On Anger, Book II, XXII

These precepts, however, apply to our children: in ourselves the accident of birth and our education no longer admits of either mistakes or advice; we must deal with what follows.

Now we ought to fight against the first causes of evil: the cause of anger is the belief that we are injured; this belief, therefore, should not be lightly entertained.

We ought not to fly into a rage even when the injury appears to be open and distinct: for some false things bear the semblance of truth.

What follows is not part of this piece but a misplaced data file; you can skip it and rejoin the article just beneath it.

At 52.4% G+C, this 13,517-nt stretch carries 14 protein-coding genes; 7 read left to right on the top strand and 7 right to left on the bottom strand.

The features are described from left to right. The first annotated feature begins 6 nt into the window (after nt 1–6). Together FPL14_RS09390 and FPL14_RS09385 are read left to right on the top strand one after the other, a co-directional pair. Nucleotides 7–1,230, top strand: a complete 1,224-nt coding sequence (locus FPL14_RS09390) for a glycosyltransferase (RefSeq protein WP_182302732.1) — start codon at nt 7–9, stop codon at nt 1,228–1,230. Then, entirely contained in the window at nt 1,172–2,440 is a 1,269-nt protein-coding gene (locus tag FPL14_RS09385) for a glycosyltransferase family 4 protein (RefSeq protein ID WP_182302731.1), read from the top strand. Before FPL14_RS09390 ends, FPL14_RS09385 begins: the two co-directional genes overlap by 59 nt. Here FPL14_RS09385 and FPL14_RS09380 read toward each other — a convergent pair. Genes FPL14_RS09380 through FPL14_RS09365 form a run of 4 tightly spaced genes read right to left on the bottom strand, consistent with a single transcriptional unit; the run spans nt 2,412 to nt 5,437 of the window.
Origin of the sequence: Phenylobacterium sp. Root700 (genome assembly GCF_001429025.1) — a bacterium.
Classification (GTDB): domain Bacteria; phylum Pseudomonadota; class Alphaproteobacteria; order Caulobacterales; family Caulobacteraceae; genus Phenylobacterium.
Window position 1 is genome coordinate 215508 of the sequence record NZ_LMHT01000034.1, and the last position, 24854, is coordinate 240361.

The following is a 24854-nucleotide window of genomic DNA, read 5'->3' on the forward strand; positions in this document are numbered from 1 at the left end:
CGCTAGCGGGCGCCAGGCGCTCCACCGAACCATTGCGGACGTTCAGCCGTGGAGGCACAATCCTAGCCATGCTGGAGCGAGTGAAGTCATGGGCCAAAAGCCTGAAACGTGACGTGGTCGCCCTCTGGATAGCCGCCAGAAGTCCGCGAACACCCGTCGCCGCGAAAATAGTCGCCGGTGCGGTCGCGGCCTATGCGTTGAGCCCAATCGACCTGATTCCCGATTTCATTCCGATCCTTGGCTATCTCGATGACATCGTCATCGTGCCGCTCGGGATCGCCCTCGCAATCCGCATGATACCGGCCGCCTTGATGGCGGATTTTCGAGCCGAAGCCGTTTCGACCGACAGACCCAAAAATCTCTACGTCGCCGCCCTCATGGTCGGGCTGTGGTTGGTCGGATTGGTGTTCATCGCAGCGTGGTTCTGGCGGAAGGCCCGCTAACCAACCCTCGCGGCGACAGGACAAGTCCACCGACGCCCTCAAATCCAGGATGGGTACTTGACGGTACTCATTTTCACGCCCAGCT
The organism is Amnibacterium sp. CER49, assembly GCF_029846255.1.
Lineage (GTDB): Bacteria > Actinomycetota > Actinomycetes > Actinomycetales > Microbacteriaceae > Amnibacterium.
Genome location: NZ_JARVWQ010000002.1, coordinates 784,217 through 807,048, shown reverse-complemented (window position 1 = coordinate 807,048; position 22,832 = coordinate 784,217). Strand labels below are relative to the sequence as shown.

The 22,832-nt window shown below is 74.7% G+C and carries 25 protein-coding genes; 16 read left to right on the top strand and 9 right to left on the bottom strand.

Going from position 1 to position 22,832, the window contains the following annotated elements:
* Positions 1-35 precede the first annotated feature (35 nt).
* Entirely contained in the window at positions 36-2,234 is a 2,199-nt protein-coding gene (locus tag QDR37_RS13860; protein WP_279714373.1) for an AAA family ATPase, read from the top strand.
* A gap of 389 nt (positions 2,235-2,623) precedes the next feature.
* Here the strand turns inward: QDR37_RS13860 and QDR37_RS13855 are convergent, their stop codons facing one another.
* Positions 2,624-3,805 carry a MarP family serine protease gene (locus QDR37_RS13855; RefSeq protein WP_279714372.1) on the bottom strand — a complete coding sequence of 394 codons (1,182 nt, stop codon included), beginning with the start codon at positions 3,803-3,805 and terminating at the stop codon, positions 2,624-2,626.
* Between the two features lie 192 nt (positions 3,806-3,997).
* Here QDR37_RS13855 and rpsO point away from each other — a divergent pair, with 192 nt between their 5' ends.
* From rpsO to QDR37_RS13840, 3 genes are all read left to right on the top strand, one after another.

We should always allow some time to elapse, for time discloses the truth.

Let not our ears be easily lent to calumnious talk: let us know and be on our guard against this fault of human nature, that we are willing to believe what we are unwilling to listen to, and that we become angry before we have formed our opinion.

What shall I say? we are influenced not merely by calumnies but by suspicions, and at the very look and smile of others we may fly into a rage with innocent persons because we put the worst construction upon it.

We ought, therefore, to plead the cause of the absent against ourselves, and to keep our anger in abeyance: for a punishment which has been postponed may yet be inflicted, but when once inflicted cannot be recalled.